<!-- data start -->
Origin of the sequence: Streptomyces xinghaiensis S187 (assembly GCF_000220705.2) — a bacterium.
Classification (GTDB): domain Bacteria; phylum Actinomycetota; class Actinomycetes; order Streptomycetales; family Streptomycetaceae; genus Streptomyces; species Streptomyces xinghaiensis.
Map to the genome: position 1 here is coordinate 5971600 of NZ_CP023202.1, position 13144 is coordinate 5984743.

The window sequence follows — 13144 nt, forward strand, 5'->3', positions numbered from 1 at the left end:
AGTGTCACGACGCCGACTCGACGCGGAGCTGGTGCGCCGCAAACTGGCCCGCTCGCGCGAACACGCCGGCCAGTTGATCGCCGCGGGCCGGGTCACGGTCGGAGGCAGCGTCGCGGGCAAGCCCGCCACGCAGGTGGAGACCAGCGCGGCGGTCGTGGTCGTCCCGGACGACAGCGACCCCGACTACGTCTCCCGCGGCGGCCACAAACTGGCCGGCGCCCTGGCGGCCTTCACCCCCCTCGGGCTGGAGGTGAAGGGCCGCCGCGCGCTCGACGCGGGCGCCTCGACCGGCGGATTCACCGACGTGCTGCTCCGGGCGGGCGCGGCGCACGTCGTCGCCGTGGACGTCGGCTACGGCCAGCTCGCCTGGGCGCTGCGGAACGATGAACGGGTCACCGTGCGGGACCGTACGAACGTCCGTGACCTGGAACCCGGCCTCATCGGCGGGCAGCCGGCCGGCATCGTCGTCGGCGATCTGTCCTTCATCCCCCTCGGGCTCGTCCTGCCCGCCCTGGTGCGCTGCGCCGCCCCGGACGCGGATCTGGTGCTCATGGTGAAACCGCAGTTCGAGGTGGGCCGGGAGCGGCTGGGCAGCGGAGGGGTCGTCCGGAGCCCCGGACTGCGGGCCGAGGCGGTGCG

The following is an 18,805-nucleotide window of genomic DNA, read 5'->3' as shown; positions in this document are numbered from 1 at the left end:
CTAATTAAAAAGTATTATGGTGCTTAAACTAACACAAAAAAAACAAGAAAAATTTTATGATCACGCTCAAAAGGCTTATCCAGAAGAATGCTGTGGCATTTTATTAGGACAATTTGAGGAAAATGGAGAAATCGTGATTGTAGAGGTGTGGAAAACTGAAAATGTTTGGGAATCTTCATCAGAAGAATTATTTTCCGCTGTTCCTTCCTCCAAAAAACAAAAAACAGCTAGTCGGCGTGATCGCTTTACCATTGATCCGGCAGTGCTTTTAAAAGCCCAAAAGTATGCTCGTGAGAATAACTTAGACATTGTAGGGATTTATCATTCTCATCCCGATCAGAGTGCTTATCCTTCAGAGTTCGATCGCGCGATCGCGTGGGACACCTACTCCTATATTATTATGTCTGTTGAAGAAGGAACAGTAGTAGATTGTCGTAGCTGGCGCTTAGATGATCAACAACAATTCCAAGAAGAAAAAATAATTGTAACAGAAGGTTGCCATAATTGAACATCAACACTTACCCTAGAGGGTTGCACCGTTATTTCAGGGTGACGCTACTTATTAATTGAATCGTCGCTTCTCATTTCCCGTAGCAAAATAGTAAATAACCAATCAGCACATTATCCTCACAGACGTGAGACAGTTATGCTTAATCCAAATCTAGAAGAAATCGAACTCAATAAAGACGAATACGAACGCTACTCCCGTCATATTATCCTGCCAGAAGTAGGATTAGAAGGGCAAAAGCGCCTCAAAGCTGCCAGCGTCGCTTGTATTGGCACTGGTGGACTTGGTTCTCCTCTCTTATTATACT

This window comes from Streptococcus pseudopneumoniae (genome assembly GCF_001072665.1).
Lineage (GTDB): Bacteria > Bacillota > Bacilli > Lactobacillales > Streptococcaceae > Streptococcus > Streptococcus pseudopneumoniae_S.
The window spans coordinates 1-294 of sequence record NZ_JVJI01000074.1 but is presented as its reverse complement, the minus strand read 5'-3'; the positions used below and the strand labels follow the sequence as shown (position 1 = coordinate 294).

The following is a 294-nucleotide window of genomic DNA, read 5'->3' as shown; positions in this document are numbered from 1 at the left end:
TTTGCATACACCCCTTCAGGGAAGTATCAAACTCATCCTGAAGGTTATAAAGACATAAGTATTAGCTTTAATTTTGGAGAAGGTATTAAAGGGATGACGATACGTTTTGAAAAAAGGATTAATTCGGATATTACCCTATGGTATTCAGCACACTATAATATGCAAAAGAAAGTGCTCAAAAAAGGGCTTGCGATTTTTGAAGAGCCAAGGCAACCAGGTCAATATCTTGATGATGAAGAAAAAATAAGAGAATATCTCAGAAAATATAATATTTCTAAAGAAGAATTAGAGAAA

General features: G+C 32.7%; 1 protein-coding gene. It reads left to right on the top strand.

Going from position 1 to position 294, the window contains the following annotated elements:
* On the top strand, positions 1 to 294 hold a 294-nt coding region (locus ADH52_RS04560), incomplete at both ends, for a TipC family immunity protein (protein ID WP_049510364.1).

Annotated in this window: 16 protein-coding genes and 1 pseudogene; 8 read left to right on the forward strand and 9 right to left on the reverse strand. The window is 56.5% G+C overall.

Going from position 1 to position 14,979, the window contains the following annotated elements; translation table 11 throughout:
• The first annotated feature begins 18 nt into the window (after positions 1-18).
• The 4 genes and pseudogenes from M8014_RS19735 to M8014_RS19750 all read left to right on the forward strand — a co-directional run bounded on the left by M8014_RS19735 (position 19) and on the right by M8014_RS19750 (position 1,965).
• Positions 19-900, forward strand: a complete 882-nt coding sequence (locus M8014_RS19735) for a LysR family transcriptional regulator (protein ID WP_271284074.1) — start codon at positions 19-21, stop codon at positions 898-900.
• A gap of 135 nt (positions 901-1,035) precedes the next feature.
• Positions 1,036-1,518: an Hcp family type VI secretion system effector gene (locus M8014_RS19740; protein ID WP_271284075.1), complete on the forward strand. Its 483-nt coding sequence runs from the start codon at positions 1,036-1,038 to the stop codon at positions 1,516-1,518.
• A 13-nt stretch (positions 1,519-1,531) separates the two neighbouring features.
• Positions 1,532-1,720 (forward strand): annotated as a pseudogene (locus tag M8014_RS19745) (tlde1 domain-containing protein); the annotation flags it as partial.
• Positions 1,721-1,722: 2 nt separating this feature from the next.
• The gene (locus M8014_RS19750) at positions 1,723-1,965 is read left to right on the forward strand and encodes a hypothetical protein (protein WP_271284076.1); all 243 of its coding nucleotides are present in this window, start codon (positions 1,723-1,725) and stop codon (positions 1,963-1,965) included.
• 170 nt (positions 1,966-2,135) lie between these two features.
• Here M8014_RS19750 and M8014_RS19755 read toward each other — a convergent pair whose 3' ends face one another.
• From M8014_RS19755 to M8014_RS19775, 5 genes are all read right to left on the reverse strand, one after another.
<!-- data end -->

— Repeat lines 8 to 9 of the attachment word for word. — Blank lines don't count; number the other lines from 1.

This window comes from Streptococcus pseudopneumoniae (genome assembly GCF_001072665.1).
Lineage (GTDB): Bacteria > Bacillota > Bacilli > Lactobacillales > Streptococcaceae > Streptococcus > Streptococcus pseudopneumoniae_S.